EUGENE, Ore. (KMTR) – Coordinators for the Saturday Market are hoping to work with Lane County Commissioners to become a more permanent stakeholder in the Wayne Morse Free Speech Plaza.
Beth Little, general manager for the market, told NewsSource 16 Wednesday that although no decision was officially made at the Lane County Commissioners Meeting, they did seem receptive to the idea of working together to make the area more inviting, more family-friendly and safer on Saturdays.
According to Little’s presentation, in 2009 the group established a task force to patrol the free speech area as a result of increased violence and crime. Some of the logs included sales of used items including knives, lighters and more, unlicensed foods, sales of medicinal chocolates, unleashed dogs, illegal substances, fighting and more. There were also increased sales of paraphernalia. In past county commissioners meetings, some have stated that the plaza’s activities do hinder market attendance.
Since then, the group started fencing off the area on Saturdays first with snow fencing and then with heavier and tall metal fencing. Saturday Market paid about $2,000 dollars for it and noticed a big difference. Later, the group found that those selling illegal items would show up earlier and earlier to claim their space before the fences went up.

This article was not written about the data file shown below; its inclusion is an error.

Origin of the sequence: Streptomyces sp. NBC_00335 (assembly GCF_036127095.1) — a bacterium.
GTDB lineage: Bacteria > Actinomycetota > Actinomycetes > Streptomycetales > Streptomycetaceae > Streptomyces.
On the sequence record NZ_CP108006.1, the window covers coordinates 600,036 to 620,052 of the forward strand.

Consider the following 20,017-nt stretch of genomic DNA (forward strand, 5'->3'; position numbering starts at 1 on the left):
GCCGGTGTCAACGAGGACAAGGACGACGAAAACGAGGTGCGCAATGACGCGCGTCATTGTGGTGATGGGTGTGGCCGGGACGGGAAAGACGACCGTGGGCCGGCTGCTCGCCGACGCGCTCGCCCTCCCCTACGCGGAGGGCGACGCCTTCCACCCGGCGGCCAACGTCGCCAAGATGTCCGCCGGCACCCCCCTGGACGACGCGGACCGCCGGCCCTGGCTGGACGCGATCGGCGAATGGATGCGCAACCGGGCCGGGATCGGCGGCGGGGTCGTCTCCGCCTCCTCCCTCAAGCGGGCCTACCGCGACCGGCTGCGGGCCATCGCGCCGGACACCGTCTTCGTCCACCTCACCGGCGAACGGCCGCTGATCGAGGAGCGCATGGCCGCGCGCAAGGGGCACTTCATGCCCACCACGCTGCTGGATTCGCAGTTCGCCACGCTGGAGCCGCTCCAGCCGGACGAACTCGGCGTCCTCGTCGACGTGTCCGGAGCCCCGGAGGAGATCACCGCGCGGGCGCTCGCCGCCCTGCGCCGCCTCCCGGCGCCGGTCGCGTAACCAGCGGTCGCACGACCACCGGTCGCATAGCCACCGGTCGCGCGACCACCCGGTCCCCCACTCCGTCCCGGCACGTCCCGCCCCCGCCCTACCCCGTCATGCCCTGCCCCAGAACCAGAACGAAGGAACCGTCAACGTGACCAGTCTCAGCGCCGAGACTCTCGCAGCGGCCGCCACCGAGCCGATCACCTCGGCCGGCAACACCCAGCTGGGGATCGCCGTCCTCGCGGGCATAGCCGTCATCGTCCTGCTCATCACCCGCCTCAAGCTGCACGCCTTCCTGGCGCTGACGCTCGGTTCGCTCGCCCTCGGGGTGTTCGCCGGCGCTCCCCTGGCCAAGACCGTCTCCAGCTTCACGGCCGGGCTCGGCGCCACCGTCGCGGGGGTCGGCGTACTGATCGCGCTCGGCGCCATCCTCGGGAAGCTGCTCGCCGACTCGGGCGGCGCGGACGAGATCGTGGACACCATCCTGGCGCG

This year, Eugene Police have stepped up patrols in the area. The group continues to clean up the Free Speech Plaza after they close. They have acknowledged, however, that since putting forth extra efforts, the area is ideal for families to gather at their free, public events. Little said they are not trying to take away free speech by any means but free speech does not include the sales of illegal, unwelcomed items.
“You can welcome free speech and not have illegal activity," said Little. “We really want to continue working with the county toward a more formal relationship to make sure the Wayne Morse Free Speech plaza is as family friendly and welcoming as it can be on Saturdays.”
With a vision in mind, it’s a matter of the county and the market meeting in the middle and communicating that vision. The market will remain open for a few more weeks and reopen for their 30th year in April.